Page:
An example is a cooperative in which young people through waste recycling and environmental commitment, new work trying to create. Media businesswoman Nies Medema wonders how INESC trying to improve the image of young people (‘reframe’), for example around the environmentalists who are committed to recycling. Carmela Zigoni says the government in Brazil participating in the project should be seen as environmental agents, but meanwhile still portrays as homeless unemployed. “We try to convince the government to turn these young people as the scavengers of garbage.”
Youth Platform Amsterdam East: long road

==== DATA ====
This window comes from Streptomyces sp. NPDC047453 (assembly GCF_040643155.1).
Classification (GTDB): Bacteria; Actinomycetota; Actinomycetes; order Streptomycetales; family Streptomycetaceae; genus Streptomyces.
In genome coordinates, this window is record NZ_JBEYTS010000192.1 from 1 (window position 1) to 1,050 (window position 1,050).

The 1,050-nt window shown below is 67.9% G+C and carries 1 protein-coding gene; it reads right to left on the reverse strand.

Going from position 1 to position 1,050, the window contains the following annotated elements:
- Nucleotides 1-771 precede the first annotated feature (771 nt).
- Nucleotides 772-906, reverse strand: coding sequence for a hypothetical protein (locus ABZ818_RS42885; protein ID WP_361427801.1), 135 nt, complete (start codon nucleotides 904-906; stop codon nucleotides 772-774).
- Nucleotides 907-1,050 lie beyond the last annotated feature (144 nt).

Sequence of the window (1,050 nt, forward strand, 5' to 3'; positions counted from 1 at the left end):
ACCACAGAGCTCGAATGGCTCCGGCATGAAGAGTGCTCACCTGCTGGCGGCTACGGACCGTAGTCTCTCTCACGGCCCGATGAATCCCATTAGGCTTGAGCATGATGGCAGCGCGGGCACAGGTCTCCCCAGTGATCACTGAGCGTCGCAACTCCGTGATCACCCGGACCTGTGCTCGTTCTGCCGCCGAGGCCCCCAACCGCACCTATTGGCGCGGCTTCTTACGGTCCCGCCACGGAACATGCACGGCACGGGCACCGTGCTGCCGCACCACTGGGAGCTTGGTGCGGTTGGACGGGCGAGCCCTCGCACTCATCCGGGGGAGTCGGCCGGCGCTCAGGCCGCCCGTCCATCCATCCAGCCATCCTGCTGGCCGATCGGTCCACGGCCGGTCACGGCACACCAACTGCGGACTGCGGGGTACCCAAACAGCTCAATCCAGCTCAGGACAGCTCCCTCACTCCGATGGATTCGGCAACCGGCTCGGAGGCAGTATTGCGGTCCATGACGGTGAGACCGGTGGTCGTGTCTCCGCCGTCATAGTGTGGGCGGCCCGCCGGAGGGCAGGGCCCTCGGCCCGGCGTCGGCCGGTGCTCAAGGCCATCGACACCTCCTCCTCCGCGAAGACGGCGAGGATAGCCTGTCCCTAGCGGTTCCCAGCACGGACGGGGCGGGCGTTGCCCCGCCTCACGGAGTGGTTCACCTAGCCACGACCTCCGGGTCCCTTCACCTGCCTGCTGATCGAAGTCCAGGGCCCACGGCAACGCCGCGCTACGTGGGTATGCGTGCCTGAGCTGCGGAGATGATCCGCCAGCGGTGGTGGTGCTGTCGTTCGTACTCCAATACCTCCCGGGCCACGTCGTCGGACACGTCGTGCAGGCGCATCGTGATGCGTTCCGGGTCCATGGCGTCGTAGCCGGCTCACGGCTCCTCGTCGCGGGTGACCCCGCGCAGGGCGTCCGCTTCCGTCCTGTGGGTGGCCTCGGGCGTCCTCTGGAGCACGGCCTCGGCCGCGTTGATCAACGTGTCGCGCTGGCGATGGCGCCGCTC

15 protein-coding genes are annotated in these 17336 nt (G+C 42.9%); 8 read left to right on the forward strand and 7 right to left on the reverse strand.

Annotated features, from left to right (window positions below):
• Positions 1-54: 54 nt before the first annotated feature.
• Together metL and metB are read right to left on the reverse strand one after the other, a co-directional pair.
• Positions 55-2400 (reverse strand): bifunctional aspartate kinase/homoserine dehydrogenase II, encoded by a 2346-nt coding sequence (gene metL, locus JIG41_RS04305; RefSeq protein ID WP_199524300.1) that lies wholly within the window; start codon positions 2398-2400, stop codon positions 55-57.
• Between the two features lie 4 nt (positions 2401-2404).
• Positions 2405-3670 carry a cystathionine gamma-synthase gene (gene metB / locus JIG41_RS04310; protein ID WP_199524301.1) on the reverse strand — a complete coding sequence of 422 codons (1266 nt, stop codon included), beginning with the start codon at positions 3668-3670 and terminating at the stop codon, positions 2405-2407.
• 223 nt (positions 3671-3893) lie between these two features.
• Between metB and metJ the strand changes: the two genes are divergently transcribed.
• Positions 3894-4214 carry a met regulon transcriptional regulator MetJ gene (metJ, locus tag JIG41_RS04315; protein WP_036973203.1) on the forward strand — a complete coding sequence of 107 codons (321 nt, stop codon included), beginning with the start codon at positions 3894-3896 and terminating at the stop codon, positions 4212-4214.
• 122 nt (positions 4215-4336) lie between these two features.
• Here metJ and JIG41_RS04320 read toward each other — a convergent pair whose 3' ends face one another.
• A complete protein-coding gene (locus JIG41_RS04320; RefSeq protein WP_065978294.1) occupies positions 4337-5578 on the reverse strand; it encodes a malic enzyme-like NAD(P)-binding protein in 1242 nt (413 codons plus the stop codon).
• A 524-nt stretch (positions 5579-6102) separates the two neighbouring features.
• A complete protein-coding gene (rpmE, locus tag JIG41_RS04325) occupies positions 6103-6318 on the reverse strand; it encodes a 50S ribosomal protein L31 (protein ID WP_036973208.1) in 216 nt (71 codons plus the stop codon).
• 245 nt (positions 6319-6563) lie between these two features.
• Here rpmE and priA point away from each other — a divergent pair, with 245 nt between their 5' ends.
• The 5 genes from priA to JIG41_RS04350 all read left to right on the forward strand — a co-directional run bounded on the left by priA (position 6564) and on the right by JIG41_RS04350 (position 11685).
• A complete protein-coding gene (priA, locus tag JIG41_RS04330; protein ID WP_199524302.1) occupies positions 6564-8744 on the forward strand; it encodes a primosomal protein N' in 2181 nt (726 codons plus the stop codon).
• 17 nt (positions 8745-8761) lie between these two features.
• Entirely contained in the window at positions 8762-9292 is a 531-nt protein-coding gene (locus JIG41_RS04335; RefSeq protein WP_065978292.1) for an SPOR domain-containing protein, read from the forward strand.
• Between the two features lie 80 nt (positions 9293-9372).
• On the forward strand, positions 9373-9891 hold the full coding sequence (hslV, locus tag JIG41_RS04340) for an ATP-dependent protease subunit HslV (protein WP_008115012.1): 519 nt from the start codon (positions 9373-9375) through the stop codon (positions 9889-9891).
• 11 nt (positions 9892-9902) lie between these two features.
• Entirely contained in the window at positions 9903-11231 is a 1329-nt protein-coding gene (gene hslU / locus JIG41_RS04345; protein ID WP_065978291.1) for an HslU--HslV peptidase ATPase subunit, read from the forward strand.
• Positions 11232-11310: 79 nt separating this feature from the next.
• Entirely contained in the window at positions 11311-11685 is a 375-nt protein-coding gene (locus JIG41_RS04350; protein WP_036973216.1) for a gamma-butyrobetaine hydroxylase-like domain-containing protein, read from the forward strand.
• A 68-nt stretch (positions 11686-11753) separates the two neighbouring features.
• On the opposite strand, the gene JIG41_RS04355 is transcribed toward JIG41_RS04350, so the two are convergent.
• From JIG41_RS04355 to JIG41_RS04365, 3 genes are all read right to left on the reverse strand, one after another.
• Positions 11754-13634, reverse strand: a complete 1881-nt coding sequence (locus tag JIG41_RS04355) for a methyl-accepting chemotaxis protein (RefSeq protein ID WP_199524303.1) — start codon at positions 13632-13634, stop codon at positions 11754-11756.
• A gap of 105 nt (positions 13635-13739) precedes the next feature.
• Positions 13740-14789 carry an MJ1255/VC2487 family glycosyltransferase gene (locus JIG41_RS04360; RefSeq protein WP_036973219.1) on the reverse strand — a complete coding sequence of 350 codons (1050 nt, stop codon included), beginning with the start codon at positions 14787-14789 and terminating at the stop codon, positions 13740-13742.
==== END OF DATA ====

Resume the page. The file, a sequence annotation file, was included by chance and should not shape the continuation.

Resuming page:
Redouane Amine and Jaika Koot show what was used during the creation of the youth platform in East Amsterdam. Especially the frustration that so few young people are represented in the government led before. The platform now includes a year and there is still a long way to go. “We learned to think globally and act locally, and that is quite awesome. Both in terms of the approach of the Youth Manifesto and in the community process in which we organize ourselves. There are in Amsterdam East all sorts of meeting places as The Meevaart where different groups come from all backgrounds, but still not much for young people. We were told that we could not organize ourselves, but we can do so. ” Key points from the Amsterdam East Youth Manifesto include:
- think creatively (“out of the box ‘) rather than following the beaten path;